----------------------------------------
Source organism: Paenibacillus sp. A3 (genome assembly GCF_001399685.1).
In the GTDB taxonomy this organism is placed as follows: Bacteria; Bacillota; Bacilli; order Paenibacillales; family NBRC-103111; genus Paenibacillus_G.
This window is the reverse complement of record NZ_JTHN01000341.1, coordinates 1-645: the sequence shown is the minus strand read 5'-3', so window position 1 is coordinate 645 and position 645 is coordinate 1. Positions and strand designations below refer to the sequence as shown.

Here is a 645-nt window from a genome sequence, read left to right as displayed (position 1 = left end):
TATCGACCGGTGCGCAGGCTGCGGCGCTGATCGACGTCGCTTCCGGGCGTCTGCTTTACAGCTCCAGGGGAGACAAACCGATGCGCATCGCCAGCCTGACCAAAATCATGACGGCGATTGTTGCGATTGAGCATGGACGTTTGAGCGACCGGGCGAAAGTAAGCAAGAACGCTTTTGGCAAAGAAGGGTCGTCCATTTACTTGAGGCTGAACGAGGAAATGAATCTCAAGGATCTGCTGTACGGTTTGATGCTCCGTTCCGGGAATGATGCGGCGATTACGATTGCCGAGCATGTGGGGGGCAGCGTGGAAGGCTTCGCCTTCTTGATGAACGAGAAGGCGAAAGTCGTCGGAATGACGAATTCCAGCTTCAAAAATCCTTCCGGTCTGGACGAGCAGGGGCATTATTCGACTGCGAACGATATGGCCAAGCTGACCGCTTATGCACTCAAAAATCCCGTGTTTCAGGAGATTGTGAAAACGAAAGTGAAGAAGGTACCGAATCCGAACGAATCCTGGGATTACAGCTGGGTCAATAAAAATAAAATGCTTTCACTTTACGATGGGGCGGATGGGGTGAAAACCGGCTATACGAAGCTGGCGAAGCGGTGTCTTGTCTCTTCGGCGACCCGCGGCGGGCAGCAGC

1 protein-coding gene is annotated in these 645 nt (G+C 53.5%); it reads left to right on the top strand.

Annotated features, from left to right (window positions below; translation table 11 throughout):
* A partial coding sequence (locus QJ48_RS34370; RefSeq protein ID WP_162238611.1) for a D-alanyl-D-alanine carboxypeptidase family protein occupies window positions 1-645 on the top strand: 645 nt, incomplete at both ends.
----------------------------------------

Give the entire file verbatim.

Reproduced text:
Source organism: Paenibacillus sp. A3 (genome assembly GCF_001399685.1).
In the GTDB taxonomy this organism is placed as follows: Bacteria; Bacillota; Bacilli; order Paenibacillales; family NBRC-103111; genus Paenibacillus_G.
This window is the reverse complement of record NZ_JTHN01000341.1, coordinates 1-645: the sequence shown is the minus strand read 5'-3', so window position 1 is coordinate 645 and position 645 is coordinate 1. Positions and strand designations below refer to the sequence as shown.

Here is a 645-nt window from a genome sequence, read left to right as displayed (position 1 = left end):
TATCGACCGGTGCGCAGGCTGCGGCGCTGATCGACGTCGCTTCCGGGCGTCTGCTTTACAGCTCCAGGGGAGACAAACCGATGCGCATCGCCAGCCTGACCAAAATCATGACGGCGATTGTTGCGATTGAGCATGGACGTTTGAGCGACCGGGCGAAAGTAAGCAAGAACGCTTTTGGCAAAGAAGGGTCGTCCATTTACTTGAGGCTGAACGAGGAAATGAATCTCAAGGATCTGCTGTACGGTTTGATGCTCCGTTCCGGGAATGATGCGGCGATTACGATTGCCGAGCATGTGGGGGGCAGCGTGGAAGGCTTCGCCTTCTTGATGAACGAGAAGGCGAAAGTCGTCGGAATGACGAATTCCAGCTTCAAAAATCCTTCCGGTCTGGACGAGCAGGGGCATTATTCGACTGCGAACGATATGGCCAAGCTGACCGCTTATGCACTCAAAAATCCCGTGTTTCAGGAGATTGTGAAAACGAAAGTGAAGAAGGTACCGAATCCGAACGAATCCTGGGATTACAGCTGGGTCAATAAAAATAAAATGCTTTCACTTTACGATGGGGCGGATGGGGTGAAAACCGGCTATACGAAGCTGGCGAAGCGGTGTCTTGTCTCTTCGGCGACCCGCGGCGGGCAGCAGC

1 protein-coding gene is annotated in these 645 nt (G+C 53.5%); it reads left to right on the top strand.

Annotated features, from left to right (window positions below; translation table 11 throughout):
* A partial coding sequence (locus QJ48_RS34370; RefSeq protein ID WP_162238611.1) for a D-alanyl-D-alanine carboxypeptidase family protein occupies window positions 1-645 on the top strand: 645 nt, incomplete at both ends.